The Identity Card of an Unemployed Youth by Rajendra Bhandari

Name:                   Dhanbahadur

Father’s name:       Ranbahadur

Mother’s name:      Birkhamaya

Address:                Where Kanchanjunga can be seen

                              and if you walk a little you will find the plains,

                              where the streams sing folk songs,

                              where people mumble songs of grief.

Mailing address:      Any cardamom garden, rice field, tea garden,

                               cow pasture, hill meadow, bamboo thicket. 

Age:                        As much as fire flows in my arms,

                               as much as dreams flower in my eyes.


Attach a passport photo: here.

The photo should be like this:

your two ears should be visible,

one to listen to speeches in the bazaar,

the other to hear the laments of your home.


Your legs should not be seen

because you have nowhere to go.


Your chest should be seen, but the stomach should be left out.

Your photo, without a stomach but with a chest,

should be verified by some gazetted officer

with only a stomach and no chest.


That’s it, your identity card is ready.

Bearing this,

you can go anywhere without fear,

from Siachen to Kanyakumari,

from Chambal to Dimapur.

Go looking for a peg on which to hang your mind,

go looking for a plate to appease your hunger. 

From Shabdaharuko Punarvas (Gangtok: Shri Bhim Dhungel, 2010). Translated from Nepali by Michael Hutt.


Rajendra Bhandari is a Reader in the Nepali Department of the Sikkim Government College at Tadong in Gangtok.  He has published four collections of poems in Nepali, the first of which appeared in 1979. He has a doctorate in Nepali literature. Bhandari has won awards for his poetry, including the 1981 Diyalo Purashkar in Poetry from the Nepali Sahitya Sammelan in Darjeeling, the 1998 Shiva Kumar Rai Memorial Award from the South Sikkim Sahitya Sammelan and the 1999 Dr. Shova Kanti Thegim Memorial Award for poetry from the Shovakanti Memorial Trust in Gangtok.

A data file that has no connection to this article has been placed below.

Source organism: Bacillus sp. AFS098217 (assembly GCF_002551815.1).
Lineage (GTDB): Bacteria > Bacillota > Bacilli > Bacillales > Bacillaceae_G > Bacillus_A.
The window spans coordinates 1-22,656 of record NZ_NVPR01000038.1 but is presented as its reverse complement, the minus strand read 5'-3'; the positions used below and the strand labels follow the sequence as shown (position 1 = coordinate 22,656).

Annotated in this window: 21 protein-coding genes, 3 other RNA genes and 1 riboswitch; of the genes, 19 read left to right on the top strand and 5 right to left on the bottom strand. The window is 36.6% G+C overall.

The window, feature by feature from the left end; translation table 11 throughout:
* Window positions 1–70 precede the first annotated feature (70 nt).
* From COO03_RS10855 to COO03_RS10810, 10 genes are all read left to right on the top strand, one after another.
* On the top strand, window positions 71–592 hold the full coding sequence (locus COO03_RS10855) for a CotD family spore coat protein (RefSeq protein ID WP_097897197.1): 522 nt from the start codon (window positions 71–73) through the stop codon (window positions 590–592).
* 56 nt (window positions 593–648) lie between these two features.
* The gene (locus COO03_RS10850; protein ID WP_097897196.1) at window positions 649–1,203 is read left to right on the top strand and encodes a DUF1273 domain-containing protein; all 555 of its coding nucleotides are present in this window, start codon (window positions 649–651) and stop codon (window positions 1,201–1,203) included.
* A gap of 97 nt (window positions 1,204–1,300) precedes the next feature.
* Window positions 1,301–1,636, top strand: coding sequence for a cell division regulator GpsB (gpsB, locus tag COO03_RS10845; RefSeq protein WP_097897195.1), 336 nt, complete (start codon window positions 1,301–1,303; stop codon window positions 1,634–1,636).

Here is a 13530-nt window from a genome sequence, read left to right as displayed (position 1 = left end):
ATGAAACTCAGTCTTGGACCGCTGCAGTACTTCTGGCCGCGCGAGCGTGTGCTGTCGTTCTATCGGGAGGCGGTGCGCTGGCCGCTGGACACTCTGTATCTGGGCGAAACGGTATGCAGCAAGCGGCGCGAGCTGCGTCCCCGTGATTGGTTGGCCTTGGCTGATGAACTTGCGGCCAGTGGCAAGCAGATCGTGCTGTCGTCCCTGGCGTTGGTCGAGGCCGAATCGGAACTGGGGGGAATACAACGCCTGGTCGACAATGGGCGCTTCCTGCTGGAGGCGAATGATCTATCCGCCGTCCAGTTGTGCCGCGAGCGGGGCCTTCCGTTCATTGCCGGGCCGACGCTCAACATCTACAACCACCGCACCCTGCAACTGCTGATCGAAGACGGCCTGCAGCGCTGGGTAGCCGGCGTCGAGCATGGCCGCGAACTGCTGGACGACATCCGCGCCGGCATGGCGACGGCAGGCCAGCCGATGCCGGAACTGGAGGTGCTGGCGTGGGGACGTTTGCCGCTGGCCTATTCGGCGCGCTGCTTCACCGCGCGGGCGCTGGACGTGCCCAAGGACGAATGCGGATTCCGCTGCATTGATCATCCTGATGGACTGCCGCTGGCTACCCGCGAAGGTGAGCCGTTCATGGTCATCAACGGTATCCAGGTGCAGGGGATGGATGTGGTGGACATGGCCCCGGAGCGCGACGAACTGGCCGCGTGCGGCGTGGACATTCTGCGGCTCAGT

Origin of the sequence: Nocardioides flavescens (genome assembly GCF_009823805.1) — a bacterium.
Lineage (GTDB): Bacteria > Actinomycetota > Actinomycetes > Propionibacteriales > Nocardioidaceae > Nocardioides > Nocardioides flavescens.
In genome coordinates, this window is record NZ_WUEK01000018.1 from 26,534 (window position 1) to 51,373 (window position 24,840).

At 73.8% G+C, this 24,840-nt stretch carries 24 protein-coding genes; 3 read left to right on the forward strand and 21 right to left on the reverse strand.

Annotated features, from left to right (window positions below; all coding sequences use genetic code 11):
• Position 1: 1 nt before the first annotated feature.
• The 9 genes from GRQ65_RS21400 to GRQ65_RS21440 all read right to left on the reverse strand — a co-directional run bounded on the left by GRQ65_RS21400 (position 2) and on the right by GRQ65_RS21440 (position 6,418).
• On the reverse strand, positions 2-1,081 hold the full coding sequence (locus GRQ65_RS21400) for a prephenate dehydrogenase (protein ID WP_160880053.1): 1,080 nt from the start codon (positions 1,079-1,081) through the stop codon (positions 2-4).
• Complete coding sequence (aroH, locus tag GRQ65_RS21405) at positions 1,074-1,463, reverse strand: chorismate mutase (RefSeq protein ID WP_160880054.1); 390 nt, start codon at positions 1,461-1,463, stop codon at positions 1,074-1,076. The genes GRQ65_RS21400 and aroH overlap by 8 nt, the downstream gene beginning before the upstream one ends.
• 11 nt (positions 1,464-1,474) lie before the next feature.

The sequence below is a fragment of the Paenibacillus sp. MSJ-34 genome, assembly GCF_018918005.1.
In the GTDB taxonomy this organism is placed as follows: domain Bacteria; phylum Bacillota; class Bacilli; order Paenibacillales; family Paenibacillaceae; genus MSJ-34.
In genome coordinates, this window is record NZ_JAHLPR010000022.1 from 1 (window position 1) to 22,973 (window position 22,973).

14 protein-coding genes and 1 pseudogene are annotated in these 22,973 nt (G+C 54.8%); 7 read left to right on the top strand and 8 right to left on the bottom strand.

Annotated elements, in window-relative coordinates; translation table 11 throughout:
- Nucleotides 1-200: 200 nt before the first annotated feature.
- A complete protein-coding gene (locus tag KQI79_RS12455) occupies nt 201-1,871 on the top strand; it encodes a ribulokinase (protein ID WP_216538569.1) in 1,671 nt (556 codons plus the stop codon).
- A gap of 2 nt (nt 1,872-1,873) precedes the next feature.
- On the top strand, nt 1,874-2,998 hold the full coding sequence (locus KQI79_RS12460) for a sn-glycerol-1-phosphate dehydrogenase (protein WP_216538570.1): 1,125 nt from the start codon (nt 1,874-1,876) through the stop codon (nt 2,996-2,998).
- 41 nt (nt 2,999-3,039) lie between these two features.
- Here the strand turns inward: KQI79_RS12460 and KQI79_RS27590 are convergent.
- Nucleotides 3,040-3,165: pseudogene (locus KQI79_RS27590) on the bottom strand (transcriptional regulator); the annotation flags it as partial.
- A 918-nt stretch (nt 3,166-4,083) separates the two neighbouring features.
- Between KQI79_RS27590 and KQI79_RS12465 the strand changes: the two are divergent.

Michael Hutt is Professor of Nepali and Himalayan Studies at SOAS( School of Oriental and African Studies), London. He completed a BA in South Asian Studies (Hindi) in 1980 and a Ph.D. on the history of the Nepali language and its literature in 1984, both at SOAS. In 1987 he returned to SOAS as a British Academy Postdoctoral Fellow, and has been engaged in teaching and research relating to Nepal here ever since. He was Head of the South Asia Department from 1995-9, and has served as both Associate Dean (2002-4) and Dean (2004-10) of the Faculty of Languages and Cultures.The study of modern and contemporary Nepali literature is Hutt's home ground, and he is well known as a translator. However, he has also published on Nepali politics, Nepali art and architecture, censorship in the Nepali print media, and the Bhutanese refugee issue.  His latest completed work is a book length biographical study of the Nepali poet Bhupi Sherchan, which will appear in 2010 or 2011.  New articles on the abolition of the Shah monarchy and on the selection of Nepal's new national anthem are forthcoming.  In 2010 he will begin a major new research project on the construction of public meaning in Nepal. His publications include Himalayan Voices: an Introduction to Modern Nepali Literature (1991), Nepal in the Nineties: Versions of the Past, Visions of the Future (1994), Modern Literary Nepali: an Introductory Reader (1997), Unbecoming Citizens: Culture, Nationhood, and the Flight of Refugees from Bhutan (2003) and Himalayan People's War: Nepal's Maoist Rebellion (2004).